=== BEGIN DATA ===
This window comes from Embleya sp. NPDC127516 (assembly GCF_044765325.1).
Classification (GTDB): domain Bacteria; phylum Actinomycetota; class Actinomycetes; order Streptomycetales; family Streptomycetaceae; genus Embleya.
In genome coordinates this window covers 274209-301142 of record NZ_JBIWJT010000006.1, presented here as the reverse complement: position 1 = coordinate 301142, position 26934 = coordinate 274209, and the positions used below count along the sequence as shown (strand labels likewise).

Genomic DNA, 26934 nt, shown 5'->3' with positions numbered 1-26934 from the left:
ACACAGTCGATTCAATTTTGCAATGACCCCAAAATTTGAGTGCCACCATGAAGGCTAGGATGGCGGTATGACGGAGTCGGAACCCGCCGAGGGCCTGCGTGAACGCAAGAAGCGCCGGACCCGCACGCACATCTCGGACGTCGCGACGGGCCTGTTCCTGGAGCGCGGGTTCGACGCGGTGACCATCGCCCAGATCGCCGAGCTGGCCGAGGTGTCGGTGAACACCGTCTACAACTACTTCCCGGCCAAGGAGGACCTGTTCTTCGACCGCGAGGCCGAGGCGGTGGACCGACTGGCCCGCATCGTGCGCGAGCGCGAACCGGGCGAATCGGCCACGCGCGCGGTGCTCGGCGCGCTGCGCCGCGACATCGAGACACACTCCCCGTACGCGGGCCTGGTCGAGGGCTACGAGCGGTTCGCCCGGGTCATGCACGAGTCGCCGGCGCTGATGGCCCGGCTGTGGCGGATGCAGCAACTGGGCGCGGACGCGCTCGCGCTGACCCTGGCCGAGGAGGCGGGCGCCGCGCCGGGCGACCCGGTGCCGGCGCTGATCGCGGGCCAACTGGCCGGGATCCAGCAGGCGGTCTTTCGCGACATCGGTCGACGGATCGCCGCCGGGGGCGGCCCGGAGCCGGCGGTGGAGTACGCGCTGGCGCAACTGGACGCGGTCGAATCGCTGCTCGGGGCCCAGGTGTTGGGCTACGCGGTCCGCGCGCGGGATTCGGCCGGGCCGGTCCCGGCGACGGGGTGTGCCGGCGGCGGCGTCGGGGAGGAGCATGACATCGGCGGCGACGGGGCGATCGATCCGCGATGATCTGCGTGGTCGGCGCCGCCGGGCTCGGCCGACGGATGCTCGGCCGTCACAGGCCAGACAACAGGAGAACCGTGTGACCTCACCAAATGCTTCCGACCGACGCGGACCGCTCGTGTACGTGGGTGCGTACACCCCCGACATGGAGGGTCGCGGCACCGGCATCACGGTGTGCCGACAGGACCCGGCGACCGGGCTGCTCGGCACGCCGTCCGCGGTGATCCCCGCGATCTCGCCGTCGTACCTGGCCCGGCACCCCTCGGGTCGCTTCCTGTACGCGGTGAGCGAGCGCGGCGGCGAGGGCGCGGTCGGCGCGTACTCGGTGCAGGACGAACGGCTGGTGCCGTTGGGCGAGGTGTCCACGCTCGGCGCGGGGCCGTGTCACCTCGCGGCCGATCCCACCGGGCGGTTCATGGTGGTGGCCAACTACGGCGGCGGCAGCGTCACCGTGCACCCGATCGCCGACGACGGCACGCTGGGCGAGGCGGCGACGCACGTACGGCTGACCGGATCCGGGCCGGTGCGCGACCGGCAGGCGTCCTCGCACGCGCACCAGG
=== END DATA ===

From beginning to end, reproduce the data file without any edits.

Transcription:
This window comes from Embleya sp. NPDC127516 (assembly GCF_044765325.1).
Classification (GTDB): domain Bacteria; phylum Actinomycetota; class Actinomycetes; order Streptomycetales; family Streptomycetaceae; genus Embleya.
In genome coordinates this window covers 274209-301142 of record NZ_JBIWJT010000006.1, presented here as the reverse complement: position 1 = coordinate 301142, position 26934 = coordinate 274209, and the positions used below count along the sequence as shown (strand labels likewise).

Genomic DNA, 26934 nt, shown 5'->3' with positions numbered 1-26934 from the left:
ACACAGTCGATTCAATTTTGCAATGACCCCAAAATTTGAGTGCCACCATGAAGGCTAGGATGGCGGTATGACGGAGTCGGAACCCGCCGAGGGCCTGCGTGAACGCAAGAAGCGCCGGACCCGCACGCACATCTCGGACGTCGCGACGGGCCTGTTCCTGGAGCGCGGGTTCGACGCGGTGACCATCGCCCAGATCGCCGAGCTGGCCGAGGTGTCGGTGAACACCGTCTACAACTACTTCCCGGCCAAGGAGGACCTGTTCTTCGACCGCGAGGCCGAGGCGGTGGACCGACTGGCCCGCATCGTGCGCGAGCGCGAACCGGGCGAATCGGCCACGCGCGCGGTGCTCGGCGCGCTGCGCCGCGACATCGAGACACACTCCCCGTACGCGGGCCTGGTCGAGGGCTACGAGCGGTTCGCCCGGGTCATGCACGAGTCGCCGGCGCTGATGGCCCGGCTGTGGCGGATGCAGCAACTGGGCGCGGACGCGCTCGCGCTGACCCTGGCCGAGGAGGCGGGCGCCGCGCCGGGCGACCCGGTGCCGGCGCTGATCGCGGGCCAACTGGCCGGGATCCAGCAGGCGGTCTTTCGCGACATCGGTCGACGGATCGCCGCCGGGGGCGGCCCGGAGCCGGCGGTGGAGTACGCGCTGGCGCAACTGGACGCGGTCGAATCGCTGCTCGGGGCCCAGGTGTTGGGCTACGCGGTCCGCGCGCGGGATTCGGCCGGGCCGGTCCCGGCGACGGGGTGTGCCGGCGGCGGCGTCGGGGAGGAGCATGACATCGGCGGCGACGGGGCGATCGATCCGCGATGATCTGCGTGGTCGGCGCCGCCGGGCTCGGCCGACGGATGCTCGGCCGTCACAGGCCAGACAACAGGAGAACCGTGTGACCTCACCAAATGCTTCCGACCGACGCGGACCGCTCGTGTACGTGGGTGCGTACACCCCCGACATGGAGGGTCGCGGCACCGGCATCACGGTGTGCCGACAGGACCCGGCGACCGGGCTGCTCGGCACGCCGTCCGCGGTGATCCCCGCGATCTCGCCGTCGTACCTGGCCCGGCACCCCTCGGGTCGCTTCCTGTACGCGGTGAGCGAGCGCGGCGGCGAGGGCGCGGTCGGCGCGTACTCGGTGCAGGACGAACGGCTGGTGCCGTTGGGCGAGGTGTCCACGCTCGGCGCGGGGCCGTGTCACCTCGCGGCCGATCCCACCGGGCGGTTCATGGTGGTGGCCAACTACGGCGGCGGCAGCGTCACCGTGCACCCGATCGCCGACGACGGCACGCTGGGCGAGGCGGCGACGCACGTACGGCTGACCGGATCCGGGCCGGTGCGCGACCGGCAGGCGTCCTCGCACGCGCACCAGG